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  11. #11
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    After typing my last response, I remember some of how I did this.

    Using an unbound (or maybe it was bound) text box on the form (on top of the button) (or a combination of 2 unbound text boxes), I think I can use the conditional formatting of the text box(s) to 'see through' (or not see through) to the command button. It was something like that - I can't recall exactly.

    I'll play around with the design.
    Last edited by pkstormy; 03-25-10 at 07:41.
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  12. #12
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    That sounds about right, Paul. I think it would have to be bound to work. It's a shame that they don't allow CF on all objects, but you can't have everything, I guess!

    Linq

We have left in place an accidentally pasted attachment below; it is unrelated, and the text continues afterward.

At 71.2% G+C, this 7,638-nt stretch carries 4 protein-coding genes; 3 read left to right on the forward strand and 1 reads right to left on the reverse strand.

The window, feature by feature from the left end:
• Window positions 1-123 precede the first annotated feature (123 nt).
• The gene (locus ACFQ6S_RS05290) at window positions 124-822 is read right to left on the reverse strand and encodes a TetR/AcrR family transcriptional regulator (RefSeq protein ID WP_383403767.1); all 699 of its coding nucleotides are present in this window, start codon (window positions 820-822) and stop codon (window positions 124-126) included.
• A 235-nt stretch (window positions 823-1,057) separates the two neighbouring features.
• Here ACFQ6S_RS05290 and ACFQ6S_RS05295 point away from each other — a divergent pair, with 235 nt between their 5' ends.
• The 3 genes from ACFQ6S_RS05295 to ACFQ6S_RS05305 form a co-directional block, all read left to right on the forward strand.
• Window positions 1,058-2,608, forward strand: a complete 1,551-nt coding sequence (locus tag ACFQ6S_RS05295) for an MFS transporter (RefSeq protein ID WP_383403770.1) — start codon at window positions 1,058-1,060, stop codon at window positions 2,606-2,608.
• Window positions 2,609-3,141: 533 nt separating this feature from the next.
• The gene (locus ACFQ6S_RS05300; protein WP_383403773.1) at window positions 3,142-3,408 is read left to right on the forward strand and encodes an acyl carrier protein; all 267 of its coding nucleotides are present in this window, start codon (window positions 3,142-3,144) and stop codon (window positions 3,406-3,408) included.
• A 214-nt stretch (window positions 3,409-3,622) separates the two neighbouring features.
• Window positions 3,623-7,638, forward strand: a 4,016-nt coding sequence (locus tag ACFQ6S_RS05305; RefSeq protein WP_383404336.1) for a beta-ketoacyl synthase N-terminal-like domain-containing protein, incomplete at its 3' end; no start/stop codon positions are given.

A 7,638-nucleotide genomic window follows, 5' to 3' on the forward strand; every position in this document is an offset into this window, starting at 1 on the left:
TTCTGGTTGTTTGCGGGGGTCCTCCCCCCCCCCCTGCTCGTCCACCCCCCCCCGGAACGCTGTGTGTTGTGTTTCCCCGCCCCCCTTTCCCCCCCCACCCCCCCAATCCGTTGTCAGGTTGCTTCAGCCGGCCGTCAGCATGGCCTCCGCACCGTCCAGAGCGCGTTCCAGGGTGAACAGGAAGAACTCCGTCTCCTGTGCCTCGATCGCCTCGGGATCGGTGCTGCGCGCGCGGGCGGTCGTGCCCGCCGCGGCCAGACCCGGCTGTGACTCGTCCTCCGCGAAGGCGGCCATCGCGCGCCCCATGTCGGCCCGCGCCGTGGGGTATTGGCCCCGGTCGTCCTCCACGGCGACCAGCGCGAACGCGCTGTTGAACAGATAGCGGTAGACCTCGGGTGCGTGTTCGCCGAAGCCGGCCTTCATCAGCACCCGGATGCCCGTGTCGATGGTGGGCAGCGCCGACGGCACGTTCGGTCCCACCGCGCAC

Hope this helps!

    The problem with making anything foolproof...is that fools are so darn ingenious!

    All posts/responses based on Access 2003/2007

  13. #13
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    Yes Linq. I'm getting close. I know this can be done somehow as I've done it in the past. (plus I also saw an Acccess application recently which did the same thing (but it unfortunately was an mde so I couldn't see the code.)

    If I figure it out, I'll post an example here and in the code bank.
    Last edited by pkstormy; 03-25-10 at 09:11.
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  14. #14
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    here is a snippet of Allen Browne code using boolean that is worth a try I think: